The American Bar Association (ABA) is a nationwide organization to which qualified attorneys voluntarily belong. With over 400,000 members the ABA is the largest voluntary professional organization in the world.
The American Bar Association was founded in 1878 to improve Legal Education, to set requirements to be satisfied to gain admittance to the bar, and to facilitate the exchange of ideas and information among its members. Over the years, the ABA has been largely responsible for the further development of American Jurisprudence, the establishment of formal education requirements for persons seeking to become attorneys, the formulation of ethical principles that govern the Practice of Law, and the creation of the American Law Institute (ALI) and the Conference of Commissioners on Uniform State Laws, which advance the fair administration of justice through encouraging uniformity of statutes and judicial decisions whenever practicable. In recent years, the ABA has been prominently involved in the recommendation and selection of candidates for the federal judiciary, the accreditation of law schools, and the refinement of rules of legal and judicial ethics.
Educational Testing Service, a US-based non-profit organization widely known for producing standardized exams such as the TOEFL, which is a common requirement for non-native English-speaking applicants to law schools in the United States and abroad.
Free Application for Federal Student Aid is a form submitted by students of US universities who are seeking financial aid from the US government. The FAFSA form is designed to ascertain a student’s Expected Family Contribution (EFC), a figure that determines which need-based government grants and subsidized loans a student can apply for.
Grade Point Average, the most common quantitative measure of overall undergraduate academic achievement.
International English Language Testing System, a common, English-language proficiency exam. Many English-speaking universities and law schools in Canada, the United Kingdom, Australia, New Zealand, and South Africa request that non-native English speakers submit satisfactory IELTS results when applying.
Abbreviation for the Latin term Juris Doctor, used in the United States to refer to professional law degree that the vast majority of LL.M students acquire before embarking on their LL.M. degree. Although it is mostly considered to be a postgraduate degree — completed after undergraduate studies — it is not actually a doctorate degree as the name might suggest.
Joint Degree / Dual Degree Program –
Many law schools offer joint degrees programs. In these programs one can pursue two degrees at the same time. Common dual degree programmes include those leading to a combined J.D. / LL.M., or a joint Master’s degree program, such as a combined LL.M. / MBA.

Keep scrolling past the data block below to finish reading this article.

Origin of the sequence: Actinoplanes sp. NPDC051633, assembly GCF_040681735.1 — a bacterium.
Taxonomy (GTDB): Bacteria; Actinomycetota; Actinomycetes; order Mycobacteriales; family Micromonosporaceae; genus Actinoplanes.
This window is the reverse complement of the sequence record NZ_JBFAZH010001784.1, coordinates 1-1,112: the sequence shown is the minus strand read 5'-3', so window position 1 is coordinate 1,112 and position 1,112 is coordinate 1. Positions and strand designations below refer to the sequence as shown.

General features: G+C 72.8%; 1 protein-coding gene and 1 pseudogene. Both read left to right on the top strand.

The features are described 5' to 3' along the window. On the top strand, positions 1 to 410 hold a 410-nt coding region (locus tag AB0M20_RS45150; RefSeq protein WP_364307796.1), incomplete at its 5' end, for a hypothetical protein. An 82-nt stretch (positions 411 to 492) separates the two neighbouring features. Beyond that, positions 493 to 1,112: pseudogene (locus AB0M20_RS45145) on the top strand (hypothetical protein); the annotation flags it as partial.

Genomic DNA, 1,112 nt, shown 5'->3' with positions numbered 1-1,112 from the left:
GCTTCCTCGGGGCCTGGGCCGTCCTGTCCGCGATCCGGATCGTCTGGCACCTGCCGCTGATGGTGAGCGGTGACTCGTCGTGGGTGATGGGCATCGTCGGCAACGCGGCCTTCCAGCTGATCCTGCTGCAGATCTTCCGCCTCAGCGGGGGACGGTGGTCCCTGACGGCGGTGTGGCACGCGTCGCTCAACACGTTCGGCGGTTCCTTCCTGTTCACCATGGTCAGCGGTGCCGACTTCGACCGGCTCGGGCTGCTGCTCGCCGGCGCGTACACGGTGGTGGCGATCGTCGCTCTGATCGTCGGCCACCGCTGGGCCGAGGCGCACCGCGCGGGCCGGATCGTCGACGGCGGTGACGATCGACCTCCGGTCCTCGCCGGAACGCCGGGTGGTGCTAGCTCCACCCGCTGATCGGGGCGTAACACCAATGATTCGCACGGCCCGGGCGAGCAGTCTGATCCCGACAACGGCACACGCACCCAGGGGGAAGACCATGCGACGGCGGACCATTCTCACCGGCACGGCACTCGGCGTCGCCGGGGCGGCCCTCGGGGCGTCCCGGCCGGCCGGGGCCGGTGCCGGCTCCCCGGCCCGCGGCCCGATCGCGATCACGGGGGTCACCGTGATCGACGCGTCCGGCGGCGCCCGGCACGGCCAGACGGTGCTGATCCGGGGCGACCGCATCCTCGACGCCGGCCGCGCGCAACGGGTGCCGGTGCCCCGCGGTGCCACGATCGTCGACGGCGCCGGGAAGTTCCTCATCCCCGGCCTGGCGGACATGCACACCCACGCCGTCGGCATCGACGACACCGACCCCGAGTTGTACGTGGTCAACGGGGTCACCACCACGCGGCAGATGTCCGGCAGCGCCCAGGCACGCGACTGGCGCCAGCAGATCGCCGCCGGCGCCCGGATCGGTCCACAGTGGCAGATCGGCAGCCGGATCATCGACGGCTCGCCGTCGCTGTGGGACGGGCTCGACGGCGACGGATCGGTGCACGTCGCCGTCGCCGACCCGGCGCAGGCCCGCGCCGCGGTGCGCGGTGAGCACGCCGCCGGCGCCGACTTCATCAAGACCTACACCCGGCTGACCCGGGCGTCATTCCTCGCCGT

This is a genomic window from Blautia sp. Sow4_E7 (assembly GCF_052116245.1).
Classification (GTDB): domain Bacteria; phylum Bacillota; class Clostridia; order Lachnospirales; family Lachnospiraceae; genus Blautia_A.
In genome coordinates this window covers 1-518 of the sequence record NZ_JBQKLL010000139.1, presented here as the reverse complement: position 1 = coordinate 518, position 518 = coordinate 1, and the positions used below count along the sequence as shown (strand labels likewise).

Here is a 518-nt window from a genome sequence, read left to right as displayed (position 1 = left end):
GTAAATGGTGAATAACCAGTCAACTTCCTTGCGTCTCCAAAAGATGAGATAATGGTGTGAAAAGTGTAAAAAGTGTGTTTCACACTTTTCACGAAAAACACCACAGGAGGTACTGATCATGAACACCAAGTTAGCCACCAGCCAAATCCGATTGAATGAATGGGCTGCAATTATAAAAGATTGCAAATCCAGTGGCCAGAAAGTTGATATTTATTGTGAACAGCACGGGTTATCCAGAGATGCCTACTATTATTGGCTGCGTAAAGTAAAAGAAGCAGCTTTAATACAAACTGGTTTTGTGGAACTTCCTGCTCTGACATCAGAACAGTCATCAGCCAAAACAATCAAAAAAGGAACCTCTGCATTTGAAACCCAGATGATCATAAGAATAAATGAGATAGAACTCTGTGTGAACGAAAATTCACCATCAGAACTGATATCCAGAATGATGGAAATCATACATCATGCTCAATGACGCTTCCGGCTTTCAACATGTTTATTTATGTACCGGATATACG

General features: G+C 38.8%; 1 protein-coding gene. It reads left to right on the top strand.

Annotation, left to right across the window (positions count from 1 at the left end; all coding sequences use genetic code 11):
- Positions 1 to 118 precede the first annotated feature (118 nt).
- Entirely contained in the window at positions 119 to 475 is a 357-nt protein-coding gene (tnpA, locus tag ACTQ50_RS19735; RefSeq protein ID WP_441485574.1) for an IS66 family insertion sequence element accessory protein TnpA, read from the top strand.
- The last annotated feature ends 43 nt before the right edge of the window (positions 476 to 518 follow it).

Refers to Bachelor of Laws, the term used throughout much of the English-speaking world (though not the United States, where the term Juris Doctor is broadly used) to refer to the academic degree leading to professional practice in law. The LL.B is most often a three-year degree pursued after the completion of an undergraduate / bachelor’s degree. Possession of an LL.B. or J.D. degree is a requirement for candidacy for the bar association or law society, and often for participation in an LL.M. program.
The Law School Admissions Council (LSAC) is a US-based non-profit organization whose membership includes over 200 US and Canadian law schools. The LSAC administers the LSAT exam. It also operates the Law School Data Assembly Service (LSDAS).
The Law School Data Assembly Service (LSDAS) is operated by the LSAC. The LSDAS collects application material (including test scores, undergraduate transcripts, essays, and letters of recommendation) from law school applicants. The LSAC then compiles this information into reports, which it sends directly to law schools on behalf of the applicant. Some law schools in the United States require that applicants use this paid service. The LSAC also provides an LL.M. Credential Assembly Service for international students intending to apply for LL.M. programs in the United States.
Otherwise known as the Law School Admissions Test, the LSAT is a standarized exam the results of which are required for admission into most law schools in North America. LSAT results are currently only required from applicants to J.D. programs, and generally not from applicants to LL.M. programs who have already completed their first law degree. See our page here https://www.legalenglish.com/llm/lsat.php for more information.
This is the Test of English as a Foreign Language. The TOEFL is a standardized examination of English-language proficiency that non-native English-speaking applicants must often take before acceptance to English-speaking universities. The test is administered by the Educational Testing Service. Each law school has their own Toefl score that they require. Contact the law school information directly and ask what score is required for that particular school.